Now it began to disappear. Very slowly at first it faded, then more rapidly until I could make out only the bare outlines. Another instant and all was gone but the outline of one hand, which hung motionless in the air. I got up and made a step towards it, then stopped abruptly, for the outlines again began to fill in, the hand to darken and solidify. Now I noticed something I had not before seen — a heavy gold ring set with some green gem, probably an emerald, appeared to be on the middle finger.

The hand began to move slowly past me towards the door opening into the next apartment. Lighting the lamp, I followed, all fear being thrown aside and desiring to find the explanation of the phenomenon. I could hear faint footfalls beneath the hand, as though the owner, though invisible, were still present. I followed it through the adjoining apartment and into the next, where it again stopped and hung motionless. One finger was pointed toward the further corner, where stood a tabouret, or stand.

Impelled, I think, by some force other than my own volition, I went over and lifting the tabouret, found a small wooden box, covered with dust, beneath.

Turning about I saw that the hand had disappeared.

Taking the box with me, I returned to my room. The thing was made of very hard wood and in size was perhaps ten inches in length by eight in width and four in height. It was light, and the contents rustled when I shook it. I guessed them to be letters or papers, but having nothing to pry the box open with, I concluded to wait until morning before trying to.

Strange as it may seem I soon fell asleep. You would naturally think that a man would not feel inclined to slumber immediately after encountering a disembodied spirit. I can give no explanation of it.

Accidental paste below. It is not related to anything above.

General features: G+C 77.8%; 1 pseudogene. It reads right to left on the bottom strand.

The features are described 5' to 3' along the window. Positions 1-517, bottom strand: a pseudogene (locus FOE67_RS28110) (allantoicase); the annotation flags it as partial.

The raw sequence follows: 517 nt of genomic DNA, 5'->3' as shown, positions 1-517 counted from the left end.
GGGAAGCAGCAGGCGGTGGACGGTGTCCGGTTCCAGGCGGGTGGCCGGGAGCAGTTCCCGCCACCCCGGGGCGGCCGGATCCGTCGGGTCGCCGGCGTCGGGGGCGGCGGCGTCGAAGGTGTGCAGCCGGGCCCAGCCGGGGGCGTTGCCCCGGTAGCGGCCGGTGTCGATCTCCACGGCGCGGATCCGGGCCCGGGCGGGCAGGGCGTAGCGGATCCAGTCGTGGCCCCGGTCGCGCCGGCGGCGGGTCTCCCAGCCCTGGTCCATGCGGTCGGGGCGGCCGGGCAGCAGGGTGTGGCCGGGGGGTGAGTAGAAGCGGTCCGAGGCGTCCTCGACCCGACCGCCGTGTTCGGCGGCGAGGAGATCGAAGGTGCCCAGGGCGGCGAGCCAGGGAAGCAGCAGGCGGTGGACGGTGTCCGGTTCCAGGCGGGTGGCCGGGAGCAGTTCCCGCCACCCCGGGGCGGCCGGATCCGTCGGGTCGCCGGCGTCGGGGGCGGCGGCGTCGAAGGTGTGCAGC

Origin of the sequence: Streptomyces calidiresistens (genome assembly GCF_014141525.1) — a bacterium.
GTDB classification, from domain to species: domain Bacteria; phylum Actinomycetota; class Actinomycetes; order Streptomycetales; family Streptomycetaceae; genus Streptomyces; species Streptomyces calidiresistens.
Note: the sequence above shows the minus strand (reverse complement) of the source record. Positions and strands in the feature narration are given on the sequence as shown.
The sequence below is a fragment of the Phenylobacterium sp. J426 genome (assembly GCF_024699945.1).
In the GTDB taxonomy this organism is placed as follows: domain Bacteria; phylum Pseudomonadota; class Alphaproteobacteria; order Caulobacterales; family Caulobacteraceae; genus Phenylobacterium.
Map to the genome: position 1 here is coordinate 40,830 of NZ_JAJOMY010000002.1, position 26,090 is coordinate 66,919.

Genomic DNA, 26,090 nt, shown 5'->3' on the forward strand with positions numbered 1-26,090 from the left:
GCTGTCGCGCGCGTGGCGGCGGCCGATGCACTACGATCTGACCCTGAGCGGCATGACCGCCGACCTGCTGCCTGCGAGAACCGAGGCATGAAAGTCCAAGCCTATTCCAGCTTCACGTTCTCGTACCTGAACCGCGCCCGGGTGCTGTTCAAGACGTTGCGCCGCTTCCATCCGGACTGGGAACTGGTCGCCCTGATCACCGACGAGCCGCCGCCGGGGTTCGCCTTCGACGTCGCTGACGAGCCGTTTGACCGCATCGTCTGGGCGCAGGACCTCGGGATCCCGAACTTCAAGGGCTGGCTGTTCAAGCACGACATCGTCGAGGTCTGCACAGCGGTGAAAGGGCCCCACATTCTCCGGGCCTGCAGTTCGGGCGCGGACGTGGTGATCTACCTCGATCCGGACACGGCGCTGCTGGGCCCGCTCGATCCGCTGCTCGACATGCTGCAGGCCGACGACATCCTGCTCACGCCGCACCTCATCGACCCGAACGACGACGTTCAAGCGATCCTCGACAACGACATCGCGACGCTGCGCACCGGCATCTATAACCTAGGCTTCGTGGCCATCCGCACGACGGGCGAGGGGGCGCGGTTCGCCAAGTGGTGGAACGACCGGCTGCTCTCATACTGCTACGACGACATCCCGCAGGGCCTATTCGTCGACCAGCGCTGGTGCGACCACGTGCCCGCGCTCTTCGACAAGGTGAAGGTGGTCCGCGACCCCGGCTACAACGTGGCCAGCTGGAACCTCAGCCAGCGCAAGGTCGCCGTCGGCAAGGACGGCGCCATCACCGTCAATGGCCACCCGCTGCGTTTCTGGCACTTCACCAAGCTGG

The sun was streaming through the window when I awoke, and so cheerful and matter-of-fact was the broad daylight that I wondered if the events of the night were not all a dream. The presence of the box, however, convinced me that they were not.

Nicholson came in and appeared much surprised and a trifle discomfited to find me still in possession.

"Well," he inquired, "what happened? What did you see ?"

I told him what had occurred and produced the box as proof.

An hour afterwards, Nicholson, with a short native sword and considerable profanity, was trying to pry the thing open. He finally succeeded. Within were a number of closely-written sheets of paper and some letters, most of which were addressed to Mohammed Din.

The papers were mostly in the form of memoranda and business accounts such as would be made by a merchant. They were written in execrable Urdu, hopelessly jumbled together, and though all were dated, it was no small task to sort them out. The letters were mostly regarding business affairs, but several, which were written in a very fair hand, were from a cousin of Mohammed Din's, one Ali Bagh, an Agra horse-trader. These, too, with one exception, were commonplace enough. Nicholson knitted his brows as he read it, and then handed it to me. The greater part, being of little interest, has escaped my memory, but I recollect that the last paragraph ran thus:

"I do not understand how you came by the knowledge, nor why you wish to use it to ruin me. It is all true. If you have any love for me, forbear."

"What does that mean ?" asked Nicholson. "What secret did Mohammed Din possess that he could have used to ruin his cousin ?"

We went through the memoranda carefully, and near the bottom found the following, dated April 21, 1881, according to our notation:

"To-day I found the letters which I have long been seeking. They are ample proof of what I have long known, but have hitherto been unable to substantiate, that Ali Bagh is a counterfeiter, the chief of a large band. I have but to turn them over to the police, and he will be dragged away to jail, there to serve a term of many years. It will be good revenge — part compensation, at least, for the injuries he has done me.